Rare opportunity: Free tour of Egyptian tombs through virtual reality
The 5,000-year-old royal tomb of Queen Meresankh III (granddaughter of Egyptian king Khufu), at the famous Great Pyramid of Giza is one of four tourist attractions open for tourists to visit via virtual reality , with realistic 3D images, giving viewers an interesting view of ancient Egypt.
Visiting the tomb of Queen Meresankh III
Accordingly, the Egyptian Tourism Council has just opened a virtual tour for travelers around the world to visit the 5,000-year-old tomb for free. This is a move to promote tourism in Egypt in the context of countries restricting travel and blockade because the Covid-19 pandemic is still complicated.
Before the outbreak of Covid-19, to visit the tomb of Queen Meresankh III, visitors had to pay 50 Egyptian pounds (about 2.5 pounds, equivalent to 75 thousand VND). For now, viewers are completely free to explore at home. The special thing about visiting online is that visitors don't have to squeeze in with other tourist groups.
3D images of the tomb were taken by Harvard University's Giza Project. With detailed information and 3D images, the "virtual" tour brings a true feeling of one of the most beautiful tombs in ancient times, with just the click of a mouse. If you want to feel more genuine, viewers just open ... the fireplace will be like in the desert.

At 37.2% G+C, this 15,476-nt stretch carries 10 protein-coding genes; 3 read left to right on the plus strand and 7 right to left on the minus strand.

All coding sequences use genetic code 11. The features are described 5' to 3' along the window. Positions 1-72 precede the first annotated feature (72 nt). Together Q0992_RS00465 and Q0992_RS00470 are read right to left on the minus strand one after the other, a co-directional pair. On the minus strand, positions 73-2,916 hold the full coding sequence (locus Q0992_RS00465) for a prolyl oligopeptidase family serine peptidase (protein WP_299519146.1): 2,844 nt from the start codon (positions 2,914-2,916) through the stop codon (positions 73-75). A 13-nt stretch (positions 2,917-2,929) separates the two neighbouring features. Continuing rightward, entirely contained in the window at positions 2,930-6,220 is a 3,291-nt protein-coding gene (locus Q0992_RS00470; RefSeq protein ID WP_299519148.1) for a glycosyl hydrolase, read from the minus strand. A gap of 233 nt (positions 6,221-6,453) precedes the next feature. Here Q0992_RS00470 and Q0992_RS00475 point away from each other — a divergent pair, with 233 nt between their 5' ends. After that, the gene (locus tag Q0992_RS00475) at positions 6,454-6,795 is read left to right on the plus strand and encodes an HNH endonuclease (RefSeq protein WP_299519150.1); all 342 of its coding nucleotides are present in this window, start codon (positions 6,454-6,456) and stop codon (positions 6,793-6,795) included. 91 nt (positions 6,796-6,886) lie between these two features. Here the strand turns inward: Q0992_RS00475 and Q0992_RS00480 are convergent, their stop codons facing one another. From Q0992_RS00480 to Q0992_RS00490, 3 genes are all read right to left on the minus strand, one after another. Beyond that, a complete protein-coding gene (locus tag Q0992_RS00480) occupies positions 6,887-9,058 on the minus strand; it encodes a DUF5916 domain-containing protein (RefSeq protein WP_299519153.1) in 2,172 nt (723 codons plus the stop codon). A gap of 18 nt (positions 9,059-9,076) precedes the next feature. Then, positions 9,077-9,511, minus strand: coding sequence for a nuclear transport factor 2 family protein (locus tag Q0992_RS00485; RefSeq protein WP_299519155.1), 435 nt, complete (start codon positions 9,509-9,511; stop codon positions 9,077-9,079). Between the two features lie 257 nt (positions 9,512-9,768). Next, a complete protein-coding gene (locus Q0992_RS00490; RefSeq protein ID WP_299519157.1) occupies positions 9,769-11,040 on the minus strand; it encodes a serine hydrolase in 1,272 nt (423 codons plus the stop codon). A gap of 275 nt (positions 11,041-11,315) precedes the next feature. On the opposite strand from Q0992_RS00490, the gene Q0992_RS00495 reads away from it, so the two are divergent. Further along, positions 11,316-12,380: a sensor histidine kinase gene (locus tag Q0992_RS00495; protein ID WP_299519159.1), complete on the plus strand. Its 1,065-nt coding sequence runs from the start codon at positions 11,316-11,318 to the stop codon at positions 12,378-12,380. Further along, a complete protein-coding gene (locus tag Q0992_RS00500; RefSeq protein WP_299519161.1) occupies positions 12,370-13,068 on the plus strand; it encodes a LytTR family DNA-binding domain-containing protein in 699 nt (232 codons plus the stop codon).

3D images of the tomb were taken by Harvard University's Giza Project.
The tomb of Queen Meresankh III was unearthed by Harvard archaeologist George Andrew Reisner in 1927. Meresankh III is the daughter of Crown Prince Kawab and Queen Hetepheres II, granddaughter of Pharaon Kheops (or Khufu), Great pyramid builder of Kheops. American archeologists were surprised by the quality of the carvings in the tomb. He once shared in the Museum of Fine Arts news that he had never seen anything like it.
The tour begins at the entrance of the tomb, viewers can explore each area of the tomb such as funeral monuments, statues carved into the wall, murals depicting Queen Meresankh III with parents and hundreds of the servant brought royal gifts.
The intricate reliefs represent her life five millennia ago. Thereby, the ancient Egyptian royal family expresses its desire to maintain the soul of Meresankh in the afterlife.
Queen Meresankh III wore a white robe, holding her mother's hand at the west entrance. The ancient Egyptians explained that the sun setting in the west was the gateway to the dead - and below a group of craftsmen was making triangular cakes. In the middle is the wooden steps leading into the ancient tomb.
Viewers can explore the room where Meresankh's black granite coffin is located at a depth of 5m. This coffin was a gift from Queen Hetepheres II to her daughter when Meresankh died suddenly before her. Virtual tours even allow visitors to rotate the 3D model of the tomb to see details.
In addition to the tomb of Queen Meresankh III, the Egyptian Tourism Council also opened three "virtual" tours at places such as Coplic Red Monastery in Upper Egypt, Ben Erza Synagogue and Madrassa Mosque. by Sultan Hassan.
In the situation where the Covid-19 epidemic is still complicated as it is today, many organizations have made virtual tours so that visitors sitting at home can still explore the wonders. Previously, National Geographic also conducted a virtual reality tour with a number of world wonders, including Son Doong cave (Quang Binh).